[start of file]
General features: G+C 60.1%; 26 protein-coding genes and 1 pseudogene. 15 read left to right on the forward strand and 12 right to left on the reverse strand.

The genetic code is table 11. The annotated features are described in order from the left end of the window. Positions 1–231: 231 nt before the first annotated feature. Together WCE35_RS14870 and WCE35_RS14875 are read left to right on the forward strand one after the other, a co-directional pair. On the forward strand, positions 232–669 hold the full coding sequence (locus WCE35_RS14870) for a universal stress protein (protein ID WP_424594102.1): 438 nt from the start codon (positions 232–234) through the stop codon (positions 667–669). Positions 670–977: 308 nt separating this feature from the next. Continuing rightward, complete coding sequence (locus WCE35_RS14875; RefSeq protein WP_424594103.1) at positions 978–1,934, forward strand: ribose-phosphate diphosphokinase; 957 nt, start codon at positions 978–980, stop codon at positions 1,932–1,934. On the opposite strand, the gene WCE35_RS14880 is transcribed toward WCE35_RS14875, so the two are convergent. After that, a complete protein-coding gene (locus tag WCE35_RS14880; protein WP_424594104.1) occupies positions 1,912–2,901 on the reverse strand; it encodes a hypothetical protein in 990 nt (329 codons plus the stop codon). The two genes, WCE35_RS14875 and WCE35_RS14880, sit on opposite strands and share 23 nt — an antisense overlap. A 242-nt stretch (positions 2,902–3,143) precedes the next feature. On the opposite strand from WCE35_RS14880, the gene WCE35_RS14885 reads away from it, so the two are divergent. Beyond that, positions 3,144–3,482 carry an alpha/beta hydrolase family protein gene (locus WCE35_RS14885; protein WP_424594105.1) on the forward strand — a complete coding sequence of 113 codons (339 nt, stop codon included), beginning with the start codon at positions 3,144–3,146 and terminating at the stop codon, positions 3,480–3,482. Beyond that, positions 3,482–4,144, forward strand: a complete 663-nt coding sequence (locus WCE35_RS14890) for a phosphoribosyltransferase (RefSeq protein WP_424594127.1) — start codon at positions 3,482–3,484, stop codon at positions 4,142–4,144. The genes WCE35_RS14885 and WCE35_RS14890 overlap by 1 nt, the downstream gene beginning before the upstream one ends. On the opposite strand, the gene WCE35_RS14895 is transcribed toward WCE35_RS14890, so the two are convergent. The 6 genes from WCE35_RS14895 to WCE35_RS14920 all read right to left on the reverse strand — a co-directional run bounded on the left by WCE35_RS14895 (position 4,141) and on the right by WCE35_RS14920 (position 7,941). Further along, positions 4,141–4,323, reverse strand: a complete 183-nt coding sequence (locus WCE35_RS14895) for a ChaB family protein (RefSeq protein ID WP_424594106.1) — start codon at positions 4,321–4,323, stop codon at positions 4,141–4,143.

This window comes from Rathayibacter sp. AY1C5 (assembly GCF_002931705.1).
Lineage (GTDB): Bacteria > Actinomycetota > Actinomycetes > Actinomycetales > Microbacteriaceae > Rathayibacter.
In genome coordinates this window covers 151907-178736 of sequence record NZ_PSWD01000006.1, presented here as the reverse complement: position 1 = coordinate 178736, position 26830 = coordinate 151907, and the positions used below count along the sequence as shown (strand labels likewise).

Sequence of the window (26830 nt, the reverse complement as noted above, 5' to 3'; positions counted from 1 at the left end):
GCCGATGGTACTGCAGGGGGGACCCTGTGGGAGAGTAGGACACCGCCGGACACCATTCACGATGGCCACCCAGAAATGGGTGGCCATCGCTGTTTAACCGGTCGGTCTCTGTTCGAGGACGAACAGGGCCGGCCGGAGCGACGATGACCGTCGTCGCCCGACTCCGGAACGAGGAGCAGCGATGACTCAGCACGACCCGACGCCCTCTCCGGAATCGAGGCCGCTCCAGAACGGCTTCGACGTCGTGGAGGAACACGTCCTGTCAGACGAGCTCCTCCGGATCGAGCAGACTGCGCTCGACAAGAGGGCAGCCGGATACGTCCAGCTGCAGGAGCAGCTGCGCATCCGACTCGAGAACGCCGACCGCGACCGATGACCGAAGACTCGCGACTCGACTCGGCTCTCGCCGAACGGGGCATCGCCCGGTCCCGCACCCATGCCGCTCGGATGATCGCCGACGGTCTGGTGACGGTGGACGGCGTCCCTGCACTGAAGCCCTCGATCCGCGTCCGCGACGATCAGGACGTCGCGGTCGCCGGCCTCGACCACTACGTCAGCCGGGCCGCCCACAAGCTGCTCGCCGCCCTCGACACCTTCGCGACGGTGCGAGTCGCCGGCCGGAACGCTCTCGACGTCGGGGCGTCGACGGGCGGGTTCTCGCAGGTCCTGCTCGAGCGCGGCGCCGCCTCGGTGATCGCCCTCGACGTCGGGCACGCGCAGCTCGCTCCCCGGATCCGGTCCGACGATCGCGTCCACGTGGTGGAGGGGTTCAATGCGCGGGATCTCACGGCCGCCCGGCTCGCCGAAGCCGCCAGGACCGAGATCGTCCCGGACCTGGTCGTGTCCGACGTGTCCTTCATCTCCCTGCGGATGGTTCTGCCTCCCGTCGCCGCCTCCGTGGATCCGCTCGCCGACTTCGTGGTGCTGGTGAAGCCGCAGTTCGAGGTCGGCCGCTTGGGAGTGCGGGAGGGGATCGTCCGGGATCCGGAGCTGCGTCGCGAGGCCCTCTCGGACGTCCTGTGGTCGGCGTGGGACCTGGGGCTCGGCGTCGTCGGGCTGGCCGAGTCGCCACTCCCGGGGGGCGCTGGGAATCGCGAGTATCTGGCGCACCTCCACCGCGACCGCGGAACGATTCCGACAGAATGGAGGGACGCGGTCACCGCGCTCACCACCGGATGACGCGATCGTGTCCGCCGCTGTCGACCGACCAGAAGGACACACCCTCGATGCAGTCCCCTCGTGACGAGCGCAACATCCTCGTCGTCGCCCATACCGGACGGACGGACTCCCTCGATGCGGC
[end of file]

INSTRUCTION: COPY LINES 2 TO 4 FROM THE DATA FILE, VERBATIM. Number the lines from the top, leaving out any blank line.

The genetic code is table 11. The annotated features are described in order from the left end of the window. Positions 1–231: 231 nt before the first annotated feature. Together WCE35_RS14870 and WCE35_RS14875 are read left to right on the forward strand one after the other, a co-directional pair. On the forward strand, positions 232–669 hold the full coding sequence (locus WCE35_RS14870) for a universal stress protein (protein ID WP_424594102.1): 438 nt from the start codon (positions 232–234) through the stop codon (positions 667–669). Positions 670–977: 308 nt separating this feature from the next. Continuing rightward, complete coding sequence (locus WCE35_RS14875; RefSeq protein WP_424594103.1) at positions 978–1,934, forward strand: ribose-phosphate diphosphokinase; 957 nt, start codon at positions 978–980, stop codon at positions 1,932–1,934. On the opposite strand, the gene WCE35_RS14880 is transcribed toward WCE35_RS14875, so the two are convergent. After that, a complete protein-coding gene (locus tag WCE35_RS14880; protein WP_424594104.1) occupies positions 1,912–2,901 on the reverse strand; it encodes a hypothetical protein in 990 nt (329 codons plus the stop codon). The two genes, WCE35_RS14875 and WCE35_RS14880, sit on opposite strands and share 23 nt — an antisense overlap. A 242-nt stretch (positions 2,902–3,143) precedes the next feature. On the opposite strand from WCE35_RS14880, the gene WCE35_RS14885 reads away from it, so the two are divergent. Beyond that, positions 3,144–3,482 carry an alpha/beta hydrolase family protein gene (locus WCE35_RS14885; protein WP_424594105.1) on the forward strand — a complete coding sequence of 113 codons (339 nt, stop codon included), beginning with the start codon at positions 3,144–3,146 and terminating at the stop codon, positions 3,480–3,482. Beyond that, positions 3,482–4,144, forward strand: a complete 663-nt coding sequence (locus WCE35_RS14890) for a phosphoribosyltransferase (RefSeq protein WP_424594127.1) — start codon at positions 3,482–3,484, stop codon at positions 4,142–4,144. The genes WCE35_RS14885 and WCE35_RS14890 overlap by 1 nt, the downstream gene beginning before the upstream one ends. On the opposite strand, the gene WCE35_RS14895 is transcribed toward WCE35_RS14890, so the two are convergent. The 6 genes from WCE35_RS14895 to WCE35_RS14920 all read right to left on the reverse strand — a co-directional run bounded on the left by WCE35_RS14895 (position 4,141) and on the right by WCE35_RS14920 (position 7,941). Further along, positions 4,141–4,323, reverse strand: a complete 183-nt coding sequence (locus WCE35_RS14895) for a ChaB family protein (RefSeq protein ID WP_424594106.1) — start codon at positions 4,321–4,323, stop codon at positions 4,141–4,143.

This window comes from Rathayibacter sp. AY1C5 (assembly GCF_002931705.1).
Lineage (GTDB): Bacteria > Actinomycetota > Actinomycetes > Actinomycetales > Microbacteriaceae > Rathayibacter.